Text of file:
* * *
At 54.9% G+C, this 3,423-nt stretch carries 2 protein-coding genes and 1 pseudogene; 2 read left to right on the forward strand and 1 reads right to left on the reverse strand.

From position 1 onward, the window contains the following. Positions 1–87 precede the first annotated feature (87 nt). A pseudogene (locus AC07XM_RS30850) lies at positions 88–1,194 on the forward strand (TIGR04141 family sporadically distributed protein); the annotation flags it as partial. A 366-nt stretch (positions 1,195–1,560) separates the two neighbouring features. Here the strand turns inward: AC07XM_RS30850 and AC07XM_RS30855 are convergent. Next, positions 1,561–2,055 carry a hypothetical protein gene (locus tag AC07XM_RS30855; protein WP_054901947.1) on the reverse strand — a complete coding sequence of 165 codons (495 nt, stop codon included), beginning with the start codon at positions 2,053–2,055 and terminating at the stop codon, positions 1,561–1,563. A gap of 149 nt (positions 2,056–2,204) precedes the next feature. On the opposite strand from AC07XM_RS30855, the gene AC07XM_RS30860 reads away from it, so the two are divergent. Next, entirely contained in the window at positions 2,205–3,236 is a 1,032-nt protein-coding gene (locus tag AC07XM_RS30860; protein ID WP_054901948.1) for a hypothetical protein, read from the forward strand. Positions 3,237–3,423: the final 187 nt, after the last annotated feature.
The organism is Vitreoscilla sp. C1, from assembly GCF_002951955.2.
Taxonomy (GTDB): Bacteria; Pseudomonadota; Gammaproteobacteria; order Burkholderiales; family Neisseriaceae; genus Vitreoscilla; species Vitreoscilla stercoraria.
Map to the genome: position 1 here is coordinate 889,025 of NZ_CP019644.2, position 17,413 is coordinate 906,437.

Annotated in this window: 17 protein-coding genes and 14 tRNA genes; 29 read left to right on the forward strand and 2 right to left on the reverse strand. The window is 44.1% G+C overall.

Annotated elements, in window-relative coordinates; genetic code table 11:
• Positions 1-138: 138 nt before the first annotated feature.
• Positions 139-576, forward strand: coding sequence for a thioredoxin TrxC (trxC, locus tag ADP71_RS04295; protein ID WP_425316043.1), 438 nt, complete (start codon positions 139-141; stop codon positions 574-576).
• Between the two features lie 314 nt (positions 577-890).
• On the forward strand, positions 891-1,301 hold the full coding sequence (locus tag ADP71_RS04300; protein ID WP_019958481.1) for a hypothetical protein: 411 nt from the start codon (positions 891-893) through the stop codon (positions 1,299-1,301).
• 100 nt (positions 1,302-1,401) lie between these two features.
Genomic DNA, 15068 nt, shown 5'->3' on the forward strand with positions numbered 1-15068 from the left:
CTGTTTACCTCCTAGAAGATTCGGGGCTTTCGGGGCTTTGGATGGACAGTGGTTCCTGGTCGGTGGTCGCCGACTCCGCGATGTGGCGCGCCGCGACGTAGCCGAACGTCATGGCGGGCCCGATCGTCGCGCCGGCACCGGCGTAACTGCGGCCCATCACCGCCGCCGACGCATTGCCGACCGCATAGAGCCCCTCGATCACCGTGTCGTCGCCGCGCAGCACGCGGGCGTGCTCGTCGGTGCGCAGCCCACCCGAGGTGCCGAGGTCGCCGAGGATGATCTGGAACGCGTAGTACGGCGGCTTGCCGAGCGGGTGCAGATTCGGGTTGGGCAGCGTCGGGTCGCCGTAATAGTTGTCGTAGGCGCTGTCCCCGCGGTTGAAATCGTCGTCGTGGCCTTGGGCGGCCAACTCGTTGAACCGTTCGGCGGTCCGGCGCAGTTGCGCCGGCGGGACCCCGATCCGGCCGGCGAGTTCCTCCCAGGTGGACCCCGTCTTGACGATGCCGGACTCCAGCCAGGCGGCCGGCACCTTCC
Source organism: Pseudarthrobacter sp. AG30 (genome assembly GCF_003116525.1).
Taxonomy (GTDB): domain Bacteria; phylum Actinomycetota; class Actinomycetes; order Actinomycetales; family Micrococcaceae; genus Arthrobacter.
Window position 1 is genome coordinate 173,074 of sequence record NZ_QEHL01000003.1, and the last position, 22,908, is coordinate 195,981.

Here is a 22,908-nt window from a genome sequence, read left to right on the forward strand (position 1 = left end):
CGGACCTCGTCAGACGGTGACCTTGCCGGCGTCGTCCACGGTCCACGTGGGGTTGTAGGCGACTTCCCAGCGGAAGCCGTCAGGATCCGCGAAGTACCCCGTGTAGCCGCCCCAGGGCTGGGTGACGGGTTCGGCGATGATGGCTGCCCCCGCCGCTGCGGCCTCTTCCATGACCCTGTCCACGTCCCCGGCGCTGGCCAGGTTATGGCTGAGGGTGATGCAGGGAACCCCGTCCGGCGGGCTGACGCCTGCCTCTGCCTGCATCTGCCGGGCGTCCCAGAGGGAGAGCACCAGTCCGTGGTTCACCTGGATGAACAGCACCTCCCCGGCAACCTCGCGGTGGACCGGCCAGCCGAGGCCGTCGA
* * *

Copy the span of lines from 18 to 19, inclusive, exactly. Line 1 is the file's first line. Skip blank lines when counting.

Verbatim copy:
Here is a 22,908-nt window from a genome sequence, read left to right on the forward strand (position 1 = left end):
CGGACCTCGTCAGACGGTGACCTTGCCGGCGTCGTCCACGGTCCACGTGGGGTTGTAGGCGACTTCCCAGCGGAAGCCGTCAGGATCCGCGAAGTACCCCGTGTAGCCGCCCCAGGGCTGGGTGACGGGTTCGGCGATGATGGCTGCCCCCGCCGCTGCGGCCTCTTCCATGACCCTGTCCACGTCCCCGGCGCTGGCCAGGTTATGGCTGAGGGTGATGCAGGGAACCCCGTCCGGCGGGCTGACGCCTGCCTCTGCCTGCATCTGCCGGGCGTCCCAGAGGGAGAGCACCAGTCCGTGGTTCACCTGGATGAACAGCACCTCCCCGGCAACCTCGCGGTGGACCGGCCAGCCGAGGCCGTCGA